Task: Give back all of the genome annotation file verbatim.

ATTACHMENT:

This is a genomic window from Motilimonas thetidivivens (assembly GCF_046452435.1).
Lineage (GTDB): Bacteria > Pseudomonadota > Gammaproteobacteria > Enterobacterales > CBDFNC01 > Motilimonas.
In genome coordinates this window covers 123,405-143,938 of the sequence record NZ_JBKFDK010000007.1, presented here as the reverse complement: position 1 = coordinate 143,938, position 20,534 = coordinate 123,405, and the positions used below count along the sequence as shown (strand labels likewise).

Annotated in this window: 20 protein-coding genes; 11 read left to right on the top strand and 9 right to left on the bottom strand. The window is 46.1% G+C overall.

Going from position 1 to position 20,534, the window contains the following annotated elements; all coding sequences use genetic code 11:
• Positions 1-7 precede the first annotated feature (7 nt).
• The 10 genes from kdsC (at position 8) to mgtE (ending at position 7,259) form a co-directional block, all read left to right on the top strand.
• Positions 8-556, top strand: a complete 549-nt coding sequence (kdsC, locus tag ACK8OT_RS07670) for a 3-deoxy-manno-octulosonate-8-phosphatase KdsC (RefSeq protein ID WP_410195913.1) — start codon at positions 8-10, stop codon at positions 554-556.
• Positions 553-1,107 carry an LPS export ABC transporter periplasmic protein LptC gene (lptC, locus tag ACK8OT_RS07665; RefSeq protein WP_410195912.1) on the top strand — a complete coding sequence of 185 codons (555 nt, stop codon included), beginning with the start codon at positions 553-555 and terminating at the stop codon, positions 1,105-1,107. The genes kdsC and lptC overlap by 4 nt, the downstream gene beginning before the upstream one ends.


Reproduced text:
This is a genomic window from Motilimonas thetidivivens (assembly GCF_046452435.1).
Lineage (GTDB): Bacteria > Pseudomonadota > Gammaproteobacteria > Enterobacterales > CBDFNC01 > Motilimonas.
In genome coordinates this window covers 123,405-143,938 of the sequence record NZ_JBKFDK010000007.1, presented here as the reverse complement: position 1 = coordinate 143,938, position 20,534 = coordinate 123,405, and the positions used below count along the sequence as shown (strand labels likewise).

Annotated in this window: 20 protein-coding genes; 11 read left to right on the top strand and 9 right to left on the bottom strand. The window is 46.1% G+C overall.

Going from position 1 to position 20,534, the window contains the following annotated elements; all coding sequences use genetic code 11:
• Positions 1-7 precede the first annotated feature (7 nt).
• The 10 genes from kdsC (at position 8) to mgtE (ending at position 7,259) form a co-directional block, all read left to right on the top strand.
• Positions 8-556, top strand: a complete 549-nt coding sequence (kdsC, locus tag ACK8OT_RS07670) for a 3-deoxy-manno-octulosonate-8-phosphatase KdsC (RefSeq protein ID WP_410195913.1) — start codon at positions 8-10, stop codon at positions 554-556.
• Positions 553-1,107 carry an LPS export ABC transporter periplasmic protein LptC gene (lptC, locus tag ACK8OT_RS07665; RefSeq protein WP_410195912.1) on the top strand — a complete coding sequence of 185 codons (555 nt, stop codon included), beginning with the start codon at positions 553-555 and terminating at the stop codon, positions 1,105-1,107. The genes kdsC and lptC overlap by 4 nt, the downstream gene beginning before the upstream one ends.